You should never threaten or present them with ultimatums. Don’t remind them of how they’ve hurt you or what they’ve done in the past. They need patience and positive communication moving forward.

You can even communicate your support without words. If you notice them struggling, ask them if they’d like to attend a 12-step meeting. Or, you can offer them a ride to therapy or get out of the house for a couple hours.

Your loved one may feel left out because they’re in recovery and can’t enjoy old places or activities. Offer to do sober activities with them like rock climbing, going to the movies, or to a yoga class.

Communicating in Long-Term Recovery

Addiction never goes away. But keeping the lines of communication can help ward off relapses for years to come.

Understanding the signs of relapse can help you and your loved one stay vigilant.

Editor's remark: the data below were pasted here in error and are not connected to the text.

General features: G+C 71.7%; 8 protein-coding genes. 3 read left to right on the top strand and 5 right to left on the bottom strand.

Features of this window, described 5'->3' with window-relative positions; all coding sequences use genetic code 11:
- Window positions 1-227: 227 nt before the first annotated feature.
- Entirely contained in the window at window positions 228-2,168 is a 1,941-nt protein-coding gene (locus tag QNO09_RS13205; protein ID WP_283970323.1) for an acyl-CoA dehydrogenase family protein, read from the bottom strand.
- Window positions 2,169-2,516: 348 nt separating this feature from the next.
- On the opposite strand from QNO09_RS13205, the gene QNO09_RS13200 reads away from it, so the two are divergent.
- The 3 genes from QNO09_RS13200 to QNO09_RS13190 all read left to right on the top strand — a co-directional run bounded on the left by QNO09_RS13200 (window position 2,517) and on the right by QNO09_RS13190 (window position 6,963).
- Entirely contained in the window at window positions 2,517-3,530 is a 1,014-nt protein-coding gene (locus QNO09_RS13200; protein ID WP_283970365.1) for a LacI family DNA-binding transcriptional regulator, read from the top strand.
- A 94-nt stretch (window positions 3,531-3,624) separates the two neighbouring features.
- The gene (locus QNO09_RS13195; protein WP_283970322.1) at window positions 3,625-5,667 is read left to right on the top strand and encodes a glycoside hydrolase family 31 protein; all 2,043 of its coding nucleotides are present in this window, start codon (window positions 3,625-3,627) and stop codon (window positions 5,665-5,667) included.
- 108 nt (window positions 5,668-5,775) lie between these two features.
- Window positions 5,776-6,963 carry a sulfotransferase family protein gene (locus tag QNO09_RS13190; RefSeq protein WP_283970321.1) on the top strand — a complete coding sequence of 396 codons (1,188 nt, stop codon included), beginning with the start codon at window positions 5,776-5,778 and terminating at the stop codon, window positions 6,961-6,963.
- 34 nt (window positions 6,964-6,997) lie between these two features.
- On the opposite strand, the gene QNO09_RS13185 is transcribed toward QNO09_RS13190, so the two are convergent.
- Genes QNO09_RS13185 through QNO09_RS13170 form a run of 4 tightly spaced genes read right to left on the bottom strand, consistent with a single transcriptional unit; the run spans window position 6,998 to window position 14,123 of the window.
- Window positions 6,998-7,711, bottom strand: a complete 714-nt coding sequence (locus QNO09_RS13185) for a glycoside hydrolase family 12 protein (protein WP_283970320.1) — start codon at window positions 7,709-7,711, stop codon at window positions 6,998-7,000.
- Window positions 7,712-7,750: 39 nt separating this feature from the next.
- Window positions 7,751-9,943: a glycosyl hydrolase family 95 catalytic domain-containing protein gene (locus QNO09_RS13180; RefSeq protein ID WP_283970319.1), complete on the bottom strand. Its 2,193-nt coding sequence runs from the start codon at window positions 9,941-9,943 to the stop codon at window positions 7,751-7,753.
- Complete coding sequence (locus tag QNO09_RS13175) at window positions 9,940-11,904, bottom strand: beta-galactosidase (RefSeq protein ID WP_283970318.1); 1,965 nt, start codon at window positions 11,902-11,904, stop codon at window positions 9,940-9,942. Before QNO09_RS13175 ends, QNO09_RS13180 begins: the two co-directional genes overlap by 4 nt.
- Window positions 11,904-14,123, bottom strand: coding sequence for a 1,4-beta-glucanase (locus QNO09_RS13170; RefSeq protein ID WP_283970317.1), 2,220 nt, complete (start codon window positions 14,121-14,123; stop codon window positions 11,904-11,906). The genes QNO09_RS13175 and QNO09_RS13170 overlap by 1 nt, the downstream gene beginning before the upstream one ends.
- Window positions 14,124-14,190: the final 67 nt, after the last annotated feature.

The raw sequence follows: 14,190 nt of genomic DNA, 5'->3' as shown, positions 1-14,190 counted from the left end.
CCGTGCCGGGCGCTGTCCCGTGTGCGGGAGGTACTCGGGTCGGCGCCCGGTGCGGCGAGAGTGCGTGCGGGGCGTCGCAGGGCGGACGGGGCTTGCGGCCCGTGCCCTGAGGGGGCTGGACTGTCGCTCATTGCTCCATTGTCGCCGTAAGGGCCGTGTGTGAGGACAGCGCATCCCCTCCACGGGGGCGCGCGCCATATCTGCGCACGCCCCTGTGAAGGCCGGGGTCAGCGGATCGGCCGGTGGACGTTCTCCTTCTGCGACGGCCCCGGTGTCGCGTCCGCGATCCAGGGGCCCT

If you notice them slipping into old behaviors, you can gently remind them of their recovery. They may benefit from trying new sober activities, which you can enjoy with them. Or, they may need to return to a 12-step program or start seeing a therapist.

Don’t scare them or threaten them into staying sober if you notice them slipping. Again, you shouldn’t bring up things in the past that can make bad memories resurface. If you both feel the need to talk about the past, you can do so in a calm and positive manner.

As the loved one of a recovering alcoholic or drug addict, it’s important that you receive support, as well. Support groups and 12-step programs for the relatives of addicts can be helpful. You may find therapy helpful, as well.

Supporting Your Loved One Through Addiction

Open communication is one of the stepping stones to recovery. If you know an alcoholic or drug addict, showing your love and support is crucial to helping them recover.

If your loved one is ready to take the first step into recovery, he or she doesn’t have to go at it alone. Contact us to learn more about how we can offer addiction help.